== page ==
14 May 4 Massive Roadblocks to Happiness and How You Can Get Around Them
There are many who believe that happiness is our natural state and that we're only unhappy because things get in the way…or because we let things get in the way.
To be honest, I'm not sure I agree 100% with this because I'm not sure there is a natural state/emotion and even if there was, it would be different for everyone.
That being said, I am 100% sure that most of us let things get in the way or our happiness and here at The Happiness Institute we spend much of our time helping people remove such things from their lives to allow more happiness in.
This article, by Gregory Jantz from Psychology Today, takes a similar approach outlining 4 major roadblocks to happiness; take the time to address them and then enjoy the benefits…
A recent Harris poll revealed that only 33 percent of Americans are very happy. If happiness is a natural state of being, why is this number so low? What is keeping us from being happy? Below are four “happiness roadblocks” that might be inhibiting your bliss.
1. Unfulfilled Expectations
Whether we realize it or not, we all have an underlying set of expectations for life. We have expectations for ourselves: how we should act, how successful we should be. We have expectations for others: how they should act, how they should treat us. We also have expectations for life and how our days should unfold. Some of these expectations are fulfilled, and others are not. That’s life, plain and simple.
Having expectations is an important part of life that helps direct the course of our lives and relationships. If we didn’t expect ourselves to get up each morning and fulfill our responsibilities, there would likely be an increase of pizza deliveries and online movie streaming! Having expectations for how others should behave and treat us allows us to set boundaries and maintain healthy relationships.
Often, however, these beliefs about how ourselves, others, and life are supposed to be are so ingrained in us that the possibility of failing to meet said expectations is too much to bear. The problem lies in us attaching our personal happiness to the fulfillment of these expectations that are often out of our control, and the difficulty some of us have in accepting unfulfilled expectations. Releasing our tight grip on how we expect people to act and how life should unfold gives us the space to experience life as a journey. Loosening our expectations and control allows us to maintain equilibrium and happiness when things don’t go according to our plans.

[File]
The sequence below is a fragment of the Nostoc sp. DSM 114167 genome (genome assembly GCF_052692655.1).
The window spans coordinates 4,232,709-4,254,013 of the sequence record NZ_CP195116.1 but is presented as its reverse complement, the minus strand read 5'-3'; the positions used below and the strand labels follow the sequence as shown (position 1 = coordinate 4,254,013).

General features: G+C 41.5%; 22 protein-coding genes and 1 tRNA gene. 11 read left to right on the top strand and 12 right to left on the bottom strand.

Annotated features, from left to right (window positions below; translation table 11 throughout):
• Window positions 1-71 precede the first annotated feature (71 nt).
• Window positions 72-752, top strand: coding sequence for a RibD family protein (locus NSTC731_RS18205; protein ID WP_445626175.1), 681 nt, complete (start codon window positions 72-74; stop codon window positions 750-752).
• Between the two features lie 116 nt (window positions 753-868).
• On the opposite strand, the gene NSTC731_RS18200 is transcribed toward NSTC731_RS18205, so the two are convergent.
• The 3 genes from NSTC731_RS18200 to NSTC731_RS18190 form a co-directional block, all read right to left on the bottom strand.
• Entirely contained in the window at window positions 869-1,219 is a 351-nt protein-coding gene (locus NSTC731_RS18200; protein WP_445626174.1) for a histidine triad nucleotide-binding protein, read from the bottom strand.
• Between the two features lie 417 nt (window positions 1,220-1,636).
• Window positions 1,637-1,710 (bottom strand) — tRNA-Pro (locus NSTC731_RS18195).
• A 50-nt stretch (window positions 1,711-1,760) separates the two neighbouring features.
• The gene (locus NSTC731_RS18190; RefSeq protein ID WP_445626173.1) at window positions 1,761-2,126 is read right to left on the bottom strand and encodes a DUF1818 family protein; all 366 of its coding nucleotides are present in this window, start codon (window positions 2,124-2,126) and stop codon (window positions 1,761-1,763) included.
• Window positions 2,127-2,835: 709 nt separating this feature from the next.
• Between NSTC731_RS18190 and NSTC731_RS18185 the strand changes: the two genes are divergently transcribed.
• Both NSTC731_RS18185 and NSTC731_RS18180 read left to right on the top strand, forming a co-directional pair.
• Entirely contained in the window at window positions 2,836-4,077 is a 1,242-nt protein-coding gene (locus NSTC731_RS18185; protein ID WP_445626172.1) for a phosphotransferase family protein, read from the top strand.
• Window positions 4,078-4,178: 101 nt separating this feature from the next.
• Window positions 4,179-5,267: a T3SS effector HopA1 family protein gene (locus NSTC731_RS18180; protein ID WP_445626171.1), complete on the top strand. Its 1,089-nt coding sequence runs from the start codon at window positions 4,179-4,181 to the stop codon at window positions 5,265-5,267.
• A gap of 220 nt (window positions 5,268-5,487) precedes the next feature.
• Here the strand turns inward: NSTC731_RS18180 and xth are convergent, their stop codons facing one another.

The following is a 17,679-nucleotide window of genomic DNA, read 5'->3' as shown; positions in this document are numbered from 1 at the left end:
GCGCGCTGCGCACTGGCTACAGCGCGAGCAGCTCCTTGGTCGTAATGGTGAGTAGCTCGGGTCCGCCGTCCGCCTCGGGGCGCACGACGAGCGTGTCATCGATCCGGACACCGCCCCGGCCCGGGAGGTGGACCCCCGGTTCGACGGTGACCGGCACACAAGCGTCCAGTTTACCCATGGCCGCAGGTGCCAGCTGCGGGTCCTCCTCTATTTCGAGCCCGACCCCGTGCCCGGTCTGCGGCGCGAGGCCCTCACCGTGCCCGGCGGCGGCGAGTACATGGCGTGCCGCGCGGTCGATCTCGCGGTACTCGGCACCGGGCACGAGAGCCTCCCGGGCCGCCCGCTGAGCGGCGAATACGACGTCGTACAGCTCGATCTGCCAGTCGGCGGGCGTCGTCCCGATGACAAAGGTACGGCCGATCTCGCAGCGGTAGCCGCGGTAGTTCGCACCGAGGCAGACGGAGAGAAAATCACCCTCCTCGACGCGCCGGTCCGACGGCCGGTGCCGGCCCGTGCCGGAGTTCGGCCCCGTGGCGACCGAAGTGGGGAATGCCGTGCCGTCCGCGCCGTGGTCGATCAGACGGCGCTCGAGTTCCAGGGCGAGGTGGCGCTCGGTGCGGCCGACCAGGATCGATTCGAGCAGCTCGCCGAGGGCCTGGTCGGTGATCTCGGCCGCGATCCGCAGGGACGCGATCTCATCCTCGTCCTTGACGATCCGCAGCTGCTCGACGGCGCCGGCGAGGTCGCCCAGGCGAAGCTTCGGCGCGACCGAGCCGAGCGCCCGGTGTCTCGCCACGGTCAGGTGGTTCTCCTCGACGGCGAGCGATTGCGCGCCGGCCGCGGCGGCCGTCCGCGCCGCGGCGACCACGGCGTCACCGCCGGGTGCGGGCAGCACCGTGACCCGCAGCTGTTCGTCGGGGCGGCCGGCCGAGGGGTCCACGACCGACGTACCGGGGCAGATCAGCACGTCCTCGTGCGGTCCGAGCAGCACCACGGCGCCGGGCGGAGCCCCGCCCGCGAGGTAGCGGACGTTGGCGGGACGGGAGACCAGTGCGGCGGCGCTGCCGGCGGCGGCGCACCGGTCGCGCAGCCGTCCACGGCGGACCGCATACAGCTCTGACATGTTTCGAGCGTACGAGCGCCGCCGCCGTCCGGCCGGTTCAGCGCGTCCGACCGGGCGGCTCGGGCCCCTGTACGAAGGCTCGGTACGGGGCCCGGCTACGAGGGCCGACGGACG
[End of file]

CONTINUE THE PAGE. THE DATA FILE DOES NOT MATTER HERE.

2. Keeping Score
Actions speak louder than words, and your action of holding on to a grudge or a memory trumps any words you frame as forgiveness that you do not mean. This is not to suggest you are intentionally misleading someone into believing you have forgiven him or her. It means only that sometimes the expectation of forgiveness is so overwhelming that you do not give your underlying feelings the validations they need and deserve. As a result, the forgiveness you may want to give is held hostage by thoughts that won’t go away, and your actions may reflect your subconscious upset.
So how do you release yourself from the grip of thoughts tying you to a grudge? It can be a simple as observing the underlying thoughts and emotions, then choosing new thoughts that reinforce a happier, healthier state of mind. Here are a few examples of replacement thoughts:
This person’s actions toward me were not personal. They were simply acting out of their own insecurities and wounds.
Everyone is doing the best they can for where they are in their lives.
It is not worth the pain to keep thinking about it and dwelling on it.
Instead of focusing on their flaws, shortcomings and mistakes, what about this person do I admire and am grateful for?
Granted, these new thoughts may feel foreign to the language of self-talk you have become accustomed to expressing about this person. Thus, mindful attention is key—to what you’re thinking and what you want to think in the practical pursuit of genuine forgiveness…
…keep reading the full article HERE